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Saudi Female Tour Guides Are Breaking Stereotypes

Saudi Arabia is a country, rich in culture, history, and natural beauty, and it has recently opened up to tourism, making it an attractive destination for travelers from all over the world, thanks to a number of vibrant, youthful Saudi influencers playing a significant role in boosting interest in the country. In this new era of Saudi tourism, female tour guides are also playing an important role in showcasing the country's wonders to visitors.

Saudi female tour guides are breaking stereotypes and challenging societal norms by entering a field traditionally dominated by men. The guides offer a unique perspective on Saudi Arabia's history, culture, and traditions, and provide a comfortable and safe environment for female travelers.

A female tour guide named Abeer Abu Solaiman said that Jeddah was where the profession of tour guide first emerged in the Kingdom in 2011. At the time, she had founded an organization called "Heart of Historic Jeddah" to resuscitate the city's ancient architecture and promote the culture of preservation.

Another aspiring guide, Areej Falatah, claimed that she spent five years working in fields unrelated to her field of expertise.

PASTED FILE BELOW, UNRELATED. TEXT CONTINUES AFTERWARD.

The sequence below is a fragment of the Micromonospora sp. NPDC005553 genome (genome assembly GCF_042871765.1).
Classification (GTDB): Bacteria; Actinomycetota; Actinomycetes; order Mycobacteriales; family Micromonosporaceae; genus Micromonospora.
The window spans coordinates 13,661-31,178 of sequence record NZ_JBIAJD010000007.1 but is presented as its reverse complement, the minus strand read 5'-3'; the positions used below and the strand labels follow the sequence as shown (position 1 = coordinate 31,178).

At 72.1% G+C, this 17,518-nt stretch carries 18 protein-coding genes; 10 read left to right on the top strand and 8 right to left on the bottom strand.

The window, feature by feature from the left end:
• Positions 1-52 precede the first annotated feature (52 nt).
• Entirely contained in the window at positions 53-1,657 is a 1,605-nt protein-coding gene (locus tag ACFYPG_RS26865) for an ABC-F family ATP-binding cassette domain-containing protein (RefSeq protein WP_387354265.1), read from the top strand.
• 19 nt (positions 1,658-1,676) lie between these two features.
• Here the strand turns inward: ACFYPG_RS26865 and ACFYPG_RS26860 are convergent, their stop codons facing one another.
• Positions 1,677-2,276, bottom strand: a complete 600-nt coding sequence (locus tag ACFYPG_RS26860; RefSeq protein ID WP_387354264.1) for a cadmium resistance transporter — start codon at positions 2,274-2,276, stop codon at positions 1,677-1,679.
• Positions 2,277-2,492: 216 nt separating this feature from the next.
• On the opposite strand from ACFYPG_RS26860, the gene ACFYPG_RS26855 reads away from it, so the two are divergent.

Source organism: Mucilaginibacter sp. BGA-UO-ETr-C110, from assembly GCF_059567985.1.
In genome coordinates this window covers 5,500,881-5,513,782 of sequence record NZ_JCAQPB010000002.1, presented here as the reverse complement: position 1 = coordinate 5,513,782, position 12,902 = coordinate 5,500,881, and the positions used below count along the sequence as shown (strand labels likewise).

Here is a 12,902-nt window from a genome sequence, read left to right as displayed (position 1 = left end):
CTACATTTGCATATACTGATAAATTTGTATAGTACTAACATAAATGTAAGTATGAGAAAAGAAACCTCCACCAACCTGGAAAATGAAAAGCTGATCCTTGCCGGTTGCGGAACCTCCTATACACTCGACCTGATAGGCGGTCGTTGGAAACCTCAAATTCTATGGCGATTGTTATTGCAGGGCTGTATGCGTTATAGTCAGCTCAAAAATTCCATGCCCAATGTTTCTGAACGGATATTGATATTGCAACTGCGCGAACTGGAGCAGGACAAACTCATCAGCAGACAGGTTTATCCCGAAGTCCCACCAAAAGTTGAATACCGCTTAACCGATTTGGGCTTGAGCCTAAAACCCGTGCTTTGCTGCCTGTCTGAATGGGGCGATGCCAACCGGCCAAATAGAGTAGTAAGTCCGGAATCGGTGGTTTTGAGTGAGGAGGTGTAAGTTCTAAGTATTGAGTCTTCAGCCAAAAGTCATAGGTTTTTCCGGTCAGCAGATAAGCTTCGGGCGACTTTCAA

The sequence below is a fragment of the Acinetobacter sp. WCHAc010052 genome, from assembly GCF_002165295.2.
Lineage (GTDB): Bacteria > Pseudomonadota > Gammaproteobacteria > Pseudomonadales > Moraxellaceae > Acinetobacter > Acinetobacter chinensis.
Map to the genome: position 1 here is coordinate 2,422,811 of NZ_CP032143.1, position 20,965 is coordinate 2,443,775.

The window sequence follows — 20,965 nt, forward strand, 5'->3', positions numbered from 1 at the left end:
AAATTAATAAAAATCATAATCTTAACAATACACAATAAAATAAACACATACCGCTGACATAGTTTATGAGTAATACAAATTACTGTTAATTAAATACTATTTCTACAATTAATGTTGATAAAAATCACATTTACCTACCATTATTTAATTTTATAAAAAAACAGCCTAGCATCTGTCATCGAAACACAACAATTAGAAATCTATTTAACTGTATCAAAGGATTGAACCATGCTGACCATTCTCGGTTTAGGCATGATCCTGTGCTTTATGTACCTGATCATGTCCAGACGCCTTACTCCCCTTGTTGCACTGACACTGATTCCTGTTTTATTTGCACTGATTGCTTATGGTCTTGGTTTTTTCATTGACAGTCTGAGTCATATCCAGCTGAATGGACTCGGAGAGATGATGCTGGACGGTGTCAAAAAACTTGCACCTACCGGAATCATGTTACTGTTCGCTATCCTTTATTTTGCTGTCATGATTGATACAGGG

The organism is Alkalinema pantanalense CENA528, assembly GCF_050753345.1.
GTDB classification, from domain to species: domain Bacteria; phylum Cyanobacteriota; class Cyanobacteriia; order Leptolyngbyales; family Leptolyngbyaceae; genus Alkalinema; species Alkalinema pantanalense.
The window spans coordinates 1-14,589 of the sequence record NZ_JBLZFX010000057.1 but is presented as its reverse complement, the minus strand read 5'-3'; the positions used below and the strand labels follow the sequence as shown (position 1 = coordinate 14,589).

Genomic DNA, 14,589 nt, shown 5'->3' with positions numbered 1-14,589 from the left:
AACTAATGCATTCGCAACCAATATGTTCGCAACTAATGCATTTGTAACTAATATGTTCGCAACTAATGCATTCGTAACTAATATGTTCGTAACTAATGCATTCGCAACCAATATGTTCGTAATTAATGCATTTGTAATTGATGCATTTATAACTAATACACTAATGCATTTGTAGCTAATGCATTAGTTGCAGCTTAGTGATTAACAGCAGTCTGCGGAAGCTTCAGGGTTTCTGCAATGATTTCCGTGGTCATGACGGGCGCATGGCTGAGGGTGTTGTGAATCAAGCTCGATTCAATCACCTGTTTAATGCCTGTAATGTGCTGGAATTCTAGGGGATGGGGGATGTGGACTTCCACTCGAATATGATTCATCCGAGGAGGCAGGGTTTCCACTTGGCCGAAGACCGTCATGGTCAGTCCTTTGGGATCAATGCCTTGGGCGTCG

In 2017, Ayesha Khaja, became the first Saudi woman to be approved by the Islamic Research and Studies Centre (ISRC) to supervise tour groups during theme-based trips.

This led to the issuing of licenses by The Saudi Commission for Tourism and National Heritage (SCTH) for the first time to female tour guides who participated in specialized tourist training. The tickets to guide were handed to Hiba Mohammed Al-Aidi, Nada Saleh Al-Enezi and Hanan Hatem Al-Humaidi.

Shahad Bedair is another pioneering guide in the ancient city of Alula. She has independently conducted more than 200 excursions and served as an example for many other women. Shahad has amassed extensive information throughout the years about the history of the town and the Ikmah Mountain, the first open library in the world, emphasizing the trade routes and legends of the ancient local communities.

Shahad Bedair, one of the very first female tour guides in Saudi Arabia, leads a group of tourists around Alula.

Additionally, Hessah Alajaji, who runs her own travel company and leads local and foreign tourists on adventures all throughout Saudi Arabia, is one of the popular guides. She has been a source of inspiration for both residents and visitors with her breathtaking images of the nation that for so long eluded many.

Since 2019, there have been more than 205 women working as tour guides throughout the nation. Around this period, the government started issuing driving permits to women and allowing them to drive. They also abandoned the requirement that female travelers wear an abaya or burkha.

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